Updated: Dec 19, 2020
Hello all! I've talked a little about the cracked surface pottery I've been making and figured I would share some info with you and some in-progress photos of the pieces I have drying now.
The cracked surface effect is created by brushing a chemical onto the surface of your wet clay called sodium silicate. Sodium silicate is the common name for a compound sodium metasilicate, and is also referred to as liquid glass. It's commonly used in ceramics as a deflocculant in slip preparation, when brushed onto pottery on the wheel, it creates a hard layer of clay on the outside while leaving the inside clay moist.
After I brush the sodium silicate onto the piece, I let mine sit for 20 minutes. The longer you let it sit, the longer the clay will absorb the s.s and the more cracks you'll get.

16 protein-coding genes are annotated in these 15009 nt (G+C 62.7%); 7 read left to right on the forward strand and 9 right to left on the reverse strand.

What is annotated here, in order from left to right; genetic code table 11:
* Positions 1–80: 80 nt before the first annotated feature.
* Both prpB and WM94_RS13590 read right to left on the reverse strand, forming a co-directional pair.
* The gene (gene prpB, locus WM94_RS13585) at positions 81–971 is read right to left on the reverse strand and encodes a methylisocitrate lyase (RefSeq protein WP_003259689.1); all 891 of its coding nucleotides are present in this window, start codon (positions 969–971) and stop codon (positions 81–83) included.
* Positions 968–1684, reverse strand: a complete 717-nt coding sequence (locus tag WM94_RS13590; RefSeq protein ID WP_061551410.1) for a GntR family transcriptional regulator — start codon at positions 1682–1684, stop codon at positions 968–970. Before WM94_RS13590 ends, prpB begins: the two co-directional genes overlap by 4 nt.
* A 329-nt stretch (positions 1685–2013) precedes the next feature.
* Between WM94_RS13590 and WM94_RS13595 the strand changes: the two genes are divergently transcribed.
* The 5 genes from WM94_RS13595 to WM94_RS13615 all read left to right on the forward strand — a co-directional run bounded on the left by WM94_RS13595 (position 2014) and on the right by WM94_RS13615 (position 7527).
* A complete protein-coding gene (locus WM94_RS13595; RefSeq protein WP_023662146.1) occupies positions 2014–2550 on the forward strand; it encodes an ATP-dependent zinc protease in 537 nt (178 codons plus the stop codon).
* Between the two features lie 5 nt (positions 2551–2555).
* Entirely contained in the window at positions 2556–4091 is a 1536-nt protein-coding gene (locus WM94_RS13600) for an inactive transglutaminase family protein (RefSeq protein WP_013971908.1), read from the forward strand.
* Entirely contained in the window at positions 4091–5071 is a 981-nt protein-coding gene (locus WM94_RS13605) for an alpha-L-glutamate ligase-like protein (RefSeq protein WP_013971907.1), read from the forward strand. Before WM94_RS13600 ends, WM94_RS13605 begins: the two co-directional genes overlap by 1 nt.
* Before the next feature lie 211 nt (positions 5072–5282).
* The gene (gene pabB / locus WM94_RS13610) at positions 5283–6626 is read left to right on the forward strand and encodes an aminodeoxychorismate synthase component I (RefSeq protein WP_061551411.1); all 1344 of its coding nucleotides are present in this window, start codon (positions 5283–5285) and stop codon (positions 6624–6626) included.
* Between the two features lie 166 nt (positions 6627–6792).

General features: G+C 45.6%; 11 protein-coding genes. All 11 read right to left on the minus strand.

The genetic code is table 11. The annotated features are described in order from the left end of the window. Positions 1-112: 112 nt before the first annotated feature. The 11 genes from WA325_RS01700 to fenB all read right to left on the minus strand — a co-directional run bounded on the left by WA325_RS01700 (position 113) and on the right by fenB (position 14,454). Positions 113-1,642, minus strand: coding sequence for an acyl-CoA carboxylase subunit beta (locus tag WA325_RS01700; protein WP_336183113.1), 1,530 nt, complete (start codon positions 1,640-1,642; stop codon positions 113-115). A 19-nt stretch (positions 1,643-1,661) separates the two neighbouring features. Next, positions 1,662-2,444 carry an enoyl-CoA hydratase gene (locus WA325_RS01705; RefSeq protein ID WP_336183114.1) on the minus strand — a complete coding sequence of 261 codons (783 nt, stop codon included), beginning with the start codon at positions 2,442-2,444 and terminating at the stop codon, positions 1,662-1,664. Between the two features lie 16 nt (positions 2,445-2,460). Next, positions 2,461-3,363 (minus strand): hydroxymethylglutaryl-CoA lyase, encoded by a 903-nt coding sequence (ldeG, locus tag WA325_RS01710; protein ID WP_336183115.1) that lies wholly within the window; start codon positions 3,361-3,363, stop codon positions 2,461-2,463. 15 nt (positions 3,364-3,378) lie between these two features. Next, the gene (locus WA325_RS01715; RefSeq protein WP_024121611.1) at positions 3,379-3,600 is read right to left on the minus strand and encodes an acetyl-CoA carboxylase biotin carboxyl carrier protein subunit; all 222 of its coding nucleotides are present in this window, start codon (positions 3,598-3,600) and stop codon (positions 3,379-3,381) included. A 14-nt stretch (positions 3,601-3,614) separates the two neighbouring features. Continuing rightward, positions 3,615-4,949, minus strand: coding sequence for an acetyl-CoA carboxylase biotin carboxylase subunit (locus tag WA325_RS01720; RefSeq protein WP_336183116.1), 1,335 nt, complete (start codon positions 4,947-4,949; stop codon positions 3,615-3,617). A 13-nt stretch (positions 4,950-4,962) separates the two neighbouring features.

Before I stretch the clay, I like to add a texture/detail or underglazes that will make my pieces pop! Then it's just time to stretch the clay and see the results!
Lately, now that I've been getting more comfortable with the technique, I've been adding more colors into the pots. I love the blending that happens where the two colors converge on the piece, and when I stretch upwards they pull and morph into new colors.
And the best part is I have so many options to explore. How will glazes look on the pieces? How many combos can I find? Endless discoveries, that's one of my favorite things about art! Hope to share more with you soon, if you'd like to learn more about throwing cracked surface pottery I have some videos here on my site, as well as on my YouTube channel. that you can check out to see the process. Until next time, thank you so much for the support and I hope you're staying happy & healthy!